DHHL mulls changes to homelands rules
Residents urged the department to lower blood quantum barriers for transferring leases
WAILUKU — Native Hawaiian beneficiaries on Maui are supporting a rule change that would prevent the sale of empty and undeveloped homestead lots, saying that selling lots allows wealthier families to jump past those who’ve sat on the waiting list for years.
At a public hearing Monday night, residents expressed their thoughts on rule changes proposed by the Department of Hawaiian Home Lands. But they also urged the department to consider lowering the blood quantum requirements for transferring homestead leases.
Families whose grandchildren are now less than 25 percent Hawaiian fear their descendants will lose their land and homes.
“That’s my thing is worrying about my grandchildren,” Keokea homesteader Robin Newhouse said. “Are they going to be displaced? . . . The economy is crazy right now. I don’t think the jobs here are going to be suitable for them to own their own home.”
Among the department’s proposed changes are: allowing genetic testing as an option in the application process, lowering requirements for agricultural lots, and restricting the sale of vacant lots and undivided interests.
The department’s website explains that every state agency should update its rules regularly, and that some changes are in response to beneficiary feedback.
Now, vacant lots and undivided interests can be given away or sold to other beneficiaries. However, the rule changes would prevent the sale of these types of lots if the lessee hasn’t put any financial investment into the property.
Blossom Feiteira, president of the Association of Hawaiians for Homestead Lands, agreed with this due to the long waiting list.
“These guys (who purchase) are being allowed to jump the list,” she said. “If the lot is vacant and they have not made any investment, those lots should be surrendered to the department.”
Newhouse said land leases are “a gift for your blood right, and it’s not a gift for you to sell.” Allowing the sale of these lots also splits beneficiaries into “the haves and the have-nots,” said Kimberley Newhouse, Robin Newhouse’s daughter.
Residents also supported genetic testing but were cautious about its use. They believed it would help residents verify their ancestry, but said it shouldn’t be used as a requirement to get a homestead lease.
The genetic testing proposal is a result of a lawsuit. In 2012, Molokai resident Leighton Pang Kee sued the department after it denied his application and would not accept a DNA test proving he was at least 50 percent Hawaiian.
The department settled the suit and proposed rules to use DNA testing to prove ancestry. Under the new rules, genetic testing would be “entirely voluntary.”
The department also is trying to make it easier for families to own agricultural lots. Now, families on agricultural lots are required to create a business plan explaining how they would take their products to market, department spokeswoman Kuuwehi Hiraishi explained Wednesday. With the proposed changes, a business plan would not be required for agricultural lots 3 acres or smaller.
“It’s been difficult for us to provide the technical assistance for those who aren’t familiar with it,” Hiraishi said. The department hopes the change would help get more beneficiaries on land and allow them to do small-scale farming for their families.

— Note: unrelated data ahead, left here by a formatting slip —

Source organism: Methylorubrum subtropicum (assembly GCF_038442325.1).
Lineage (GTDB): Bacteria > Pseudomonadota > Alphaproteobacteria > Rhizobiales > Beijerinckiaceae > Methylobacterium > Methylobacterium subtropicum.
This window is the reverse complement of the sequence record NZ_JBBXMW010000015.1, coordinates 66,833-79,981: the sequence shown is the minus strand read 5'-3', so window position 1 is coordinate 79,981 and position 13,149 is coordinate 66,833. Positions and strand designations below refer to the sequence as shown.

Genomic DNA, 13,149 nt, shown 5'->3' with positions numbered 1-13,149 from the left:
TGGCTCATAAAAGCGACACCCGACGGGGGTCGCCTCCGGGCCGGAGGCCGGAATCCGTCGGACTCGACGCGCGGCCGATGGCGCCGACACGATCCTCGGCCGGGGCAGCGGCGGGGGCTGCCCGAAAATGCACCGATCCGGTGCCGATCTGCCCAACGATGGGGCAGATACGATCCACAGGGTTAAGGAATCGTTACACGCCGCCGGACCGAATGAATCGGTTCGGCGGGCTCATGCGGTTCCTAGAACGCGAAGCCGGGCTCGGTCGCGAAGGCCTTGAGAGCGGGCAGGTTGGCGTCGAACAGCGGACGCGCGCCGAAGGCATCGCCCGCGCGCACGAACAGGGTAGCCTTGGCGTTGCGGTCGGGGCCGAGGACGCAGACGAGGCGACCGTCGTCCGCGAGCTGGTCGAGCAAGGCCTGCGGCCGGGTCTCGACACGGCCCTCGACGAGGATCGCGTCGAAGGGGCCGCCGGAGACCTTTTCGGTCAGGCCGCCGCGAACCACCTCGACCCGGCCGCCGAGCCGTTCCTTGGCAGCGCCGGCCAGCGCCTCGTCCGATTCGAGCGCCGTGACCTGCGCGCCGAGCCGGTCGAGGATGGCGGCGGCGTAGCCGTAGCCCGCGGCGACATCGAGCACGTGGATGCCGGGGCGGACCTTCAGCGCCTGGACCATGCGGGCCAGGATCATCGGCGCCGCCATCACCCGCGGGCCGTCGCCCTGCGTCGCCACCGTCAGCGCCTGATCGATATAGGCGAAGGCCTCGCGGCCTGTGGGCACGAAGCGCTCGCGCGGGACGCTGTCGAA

However, residents also wanted to see stronger enforcement of current rules.
Kekoa Enomoto, who lives in Waiohuli and farms in Keokea, said there are many lessees in the area who don’t make use of their agricultural lots.
“We’re actually calling for amendment of this rule, but we don’t even enforce the current rule,” Enomoto said. “We’ve got Keokea people that have had those lots for 30 years but . . . they don’t even live on this island.”
Pua Canto, who holds the Maui seat on the Hawaiian Homes Commission, said the department does not yet have a date for when it would make a decision on the rules. After public hearings, the department will consider public comments, according to its website. The commission will then adopt the final rules and seek approval from the attorney general and governor.
For more information and a copy of the proposed rule changes, visit dhhl.hawaii.gov/dhhlrules/.
Hiraishi said the blood quantum issue is not part of the proposed changes, but it will be part of the department’s legislative proposals package to the Governor’s Office.
“If it makes the cut, it will be proposed for the Legislature (in the next session),” Hiraishi said.
The proposal would lower blood-quantum requirements for successorship from one quarter to 1/32.
Kimberley Newhouse said she hopes this will be the case. Her family was the first lessee in Keokea in 1994. Family members cleaned the lot, built their own home and worked with neighbors to put in a water system. But the next generation — Kimberley’s 7-year-old son and his cousins — are all less than 25 percent Hawaiian.
“I’m 33 years old this year, and my friends are all asking me, ‘What are you going to do? What do you have for your child?’ “ Kimberley said. “And the only thing I can think of is our farm lot. That’s all we have. But really, he cannot have it.”
The thought of having to give up the lot “breaks my heart, because . . . my dad put everything into it,” she said.
Feitiera agreed that once families qualify for the land, they should be able to keep passing it down.
* Colleen Uechi can be reached at firstname.lastname@example.org.